Dear Big Gods – In Conversation with Mona Arshi

Following on from her Forward prize-winning collection, Small Hands, Mona Arshi’s new book Dear Big Gods continues its lyrical and exact exploration of the aftershocks of grief. Dear Big Gods is one of three new collections published by Pavilion Poetry in 2019, and to mark the occasion we have the below video of Mona sharing her thoughts on the connection between Small Hands and Dear Big Gods, as well as a new poem from her latest collection.


Video Transcript:

NT: This collection opens with a beautiful poem Little Prayer, and it has the lines

It’s me
This time I’m a wren.

and it seems to establish a very strong connection with the previous collection but also a very different voice. Can you say a little bit about the connection between the two?

MA: Yes, there’s a very direct connection between Small Hands and Dear Big Gods. I think it’s important to understand there’s a real relationship between the two books. When I was writing Small Hands I was interrupted, or the writing of the book was interrupted, by this huge experience of losing my youngest brother and then I carried on finishing the book. Of course the heart of Small Hands is a number of elegies for my brother, but Dear Big Gods is written with distance from that event and as a poet I suppose in some ways I didn’t want to be writing about or tending to this, but I also realise that I kind of had a responsibility to the poems that were arising out of the distance. I mean part of me was sort of almost coldly thinking about exploring the kind of terrain and actually looking much more and staying with some of the difficult aspects of the hurting really, and also just sort of taking the temperature on how we all were five years after the death of somebody that was an integral part of our family and who died very suddenly. So I suppose it was an enquiry really, it was an enquiry at the beginning of that writing process for that book and I felt in Little Prayer that sort of sets that up right from the beginning. that this is the voice again, or another voice, or a voice that is interested in trying to have these conversations with the experience and seeing where that ends up.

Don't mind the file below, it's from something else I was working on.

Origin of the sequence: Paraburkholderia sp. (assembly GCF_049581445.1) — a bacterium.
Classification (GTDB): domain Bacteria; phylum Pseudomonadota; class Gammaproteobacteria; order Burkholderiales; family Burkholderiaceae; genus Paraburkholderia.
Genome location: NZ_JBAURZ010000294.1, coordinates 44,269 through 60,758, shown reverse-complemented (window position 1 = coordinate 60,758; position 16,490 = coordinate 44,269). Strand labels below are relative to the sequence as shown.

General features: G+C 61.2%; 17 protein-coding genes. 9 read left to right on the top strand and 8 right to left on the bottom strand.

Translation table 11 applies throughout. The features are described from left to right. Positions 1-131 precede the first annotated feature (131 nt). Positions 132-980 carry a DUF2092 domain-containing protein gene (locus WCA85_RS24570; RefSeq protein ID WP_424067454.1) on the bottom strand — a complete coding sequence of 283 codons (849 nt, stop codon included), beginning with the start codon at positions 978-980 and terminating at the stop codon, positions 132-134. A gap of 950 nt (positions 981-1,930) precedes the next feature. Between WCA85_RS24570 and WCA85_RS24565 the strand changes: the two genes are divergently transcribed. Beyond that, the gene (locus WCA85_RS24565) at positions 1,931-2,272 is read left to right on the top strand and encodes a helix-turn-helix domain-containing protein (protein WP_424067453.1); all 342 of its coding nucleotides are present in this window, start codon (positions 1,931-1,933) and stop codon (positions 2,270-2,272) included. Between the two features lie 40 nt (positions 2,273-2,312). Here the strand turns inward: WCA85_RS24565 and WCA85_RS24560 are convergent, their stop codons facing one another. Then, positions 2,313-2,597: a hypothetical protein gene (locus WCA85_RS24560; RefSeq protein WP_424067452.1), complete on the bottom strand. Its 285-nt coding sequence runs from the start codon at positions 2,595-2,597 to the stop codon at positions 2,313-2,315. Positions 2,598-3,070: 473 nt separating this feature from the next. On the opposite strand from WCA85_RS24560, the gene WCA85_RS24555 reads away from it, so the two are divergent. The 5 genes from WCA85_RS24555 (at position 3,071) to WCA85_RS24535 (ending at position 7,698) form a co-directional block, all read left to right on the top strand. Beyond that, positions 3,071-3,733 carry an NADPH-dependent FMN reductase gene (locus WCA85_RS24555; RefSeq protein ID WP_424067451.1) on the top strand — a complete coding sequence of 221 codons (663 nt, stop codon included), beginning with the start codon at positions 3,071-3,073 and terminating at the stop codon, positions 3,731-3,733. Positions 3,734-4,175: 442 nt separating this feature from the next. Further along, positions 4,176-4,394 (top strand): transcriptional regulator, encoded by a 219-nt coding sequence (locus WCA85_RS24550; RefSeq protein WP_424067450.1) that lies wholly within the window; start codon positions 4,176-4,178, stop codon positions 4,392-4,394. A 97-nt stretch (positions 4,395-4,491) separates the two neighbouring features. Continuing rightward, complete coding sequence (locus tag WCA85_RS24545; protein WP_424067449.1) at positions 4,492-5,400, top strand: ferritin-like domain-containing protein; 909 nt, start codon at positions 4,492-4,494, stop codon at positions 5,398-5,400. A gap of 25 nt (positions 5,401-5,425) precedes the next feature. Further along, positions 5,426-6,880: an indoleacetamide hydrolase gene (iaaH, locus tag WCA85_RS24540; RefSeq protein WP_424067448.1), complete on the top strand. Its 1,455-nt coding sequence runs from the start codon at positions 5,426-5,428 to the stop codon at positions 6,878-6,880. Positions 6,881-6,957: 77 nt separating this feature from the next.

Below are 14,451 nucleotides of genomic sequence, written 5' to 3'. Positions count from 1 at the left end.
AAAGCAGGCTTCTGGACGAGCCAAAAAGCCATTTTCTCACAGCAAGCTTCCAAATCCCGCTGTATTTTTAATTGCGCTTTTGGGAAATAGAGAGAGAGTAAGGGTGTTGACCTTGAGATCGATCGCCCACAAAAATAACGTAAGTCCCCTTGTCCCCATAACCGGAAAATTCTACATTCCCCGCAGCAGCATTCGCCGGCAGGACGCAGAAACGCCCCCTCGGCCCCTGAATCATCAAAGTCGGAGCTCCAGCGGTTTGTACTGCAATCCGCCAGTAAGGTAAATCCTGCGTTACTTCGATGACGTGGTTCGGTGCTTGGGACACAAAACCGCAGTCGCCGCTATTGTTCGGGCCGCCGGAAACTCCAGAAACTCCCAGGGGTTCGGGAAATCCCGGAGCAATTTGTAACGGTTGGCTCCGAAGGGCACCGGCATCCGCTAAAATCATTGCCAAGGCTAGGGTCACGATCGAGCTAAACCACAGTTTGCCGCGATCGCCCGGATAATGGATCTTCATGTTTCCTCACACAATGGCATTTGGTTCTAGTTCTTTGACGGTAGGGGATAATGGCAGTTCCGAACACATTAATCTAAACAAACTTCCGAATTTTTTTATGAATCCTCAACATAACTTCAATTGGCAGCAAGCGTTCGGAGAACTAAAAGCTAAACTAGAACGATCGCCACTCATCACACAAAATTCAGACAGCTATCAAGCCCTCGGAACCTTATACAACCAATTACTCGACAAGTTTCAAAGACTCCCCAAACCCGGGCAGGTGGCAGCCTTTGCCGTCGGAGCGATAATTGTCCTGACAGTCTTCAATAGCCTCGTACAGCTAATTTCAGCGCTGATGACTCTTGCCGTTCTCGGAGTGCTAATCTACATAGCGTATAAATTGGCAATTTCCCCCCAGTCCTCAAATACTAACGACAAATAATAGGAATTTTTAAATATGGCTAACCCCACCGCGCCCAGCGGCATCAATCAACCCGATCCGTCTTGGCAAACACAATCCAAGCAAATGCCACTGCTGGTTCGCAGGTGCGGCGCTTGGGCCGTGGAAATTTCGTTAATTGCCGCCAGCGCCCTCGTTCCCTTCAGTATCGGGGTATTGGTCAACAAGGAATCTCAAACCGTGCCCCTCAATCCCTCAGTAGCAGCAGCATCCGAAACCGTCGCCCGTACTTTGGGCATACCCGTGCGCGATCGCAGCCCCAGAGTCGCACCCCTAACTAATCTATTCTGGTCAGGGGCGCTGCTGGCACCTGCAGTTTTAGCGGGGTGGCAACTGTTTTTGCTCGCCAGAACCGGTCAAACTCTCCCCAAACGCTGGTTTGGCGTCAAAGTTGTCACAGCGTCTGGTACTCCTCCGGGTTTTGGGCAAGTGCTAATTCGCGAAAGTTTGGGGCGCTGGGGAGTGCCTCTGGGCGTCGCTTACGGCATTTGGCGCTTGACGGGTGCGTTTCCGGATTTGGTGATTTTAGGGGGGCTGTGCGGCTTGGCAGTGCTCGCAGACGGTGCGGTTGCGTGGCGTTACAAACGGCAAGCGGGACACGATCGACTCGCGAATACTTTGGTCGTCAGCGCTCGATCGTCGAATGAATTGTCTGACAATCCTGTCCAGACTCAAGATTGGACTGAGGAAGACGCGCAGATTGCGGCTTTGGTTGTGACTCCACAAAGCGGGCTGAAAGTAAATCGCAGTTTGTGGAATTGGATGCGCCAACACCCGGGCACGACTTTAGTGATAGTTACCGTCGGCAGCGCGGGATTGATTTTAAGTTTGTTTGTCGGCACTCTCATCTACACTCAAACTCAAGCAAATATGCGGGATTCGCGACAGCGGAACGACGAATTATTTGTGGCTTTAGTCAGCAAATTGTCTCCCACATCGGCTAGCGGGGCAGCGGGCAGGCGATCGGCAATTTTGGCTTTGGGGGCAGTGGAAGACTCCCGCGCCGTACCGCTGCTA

Find out more about Mona’s new collection, Dear Big Gods on the Liverpool University Press website.

Follow @PavilionPoetry on twitter for updates on the 2019 collections, and announcements of readings and events. A list of Mona’s upcoming readings can be found on her twitter.


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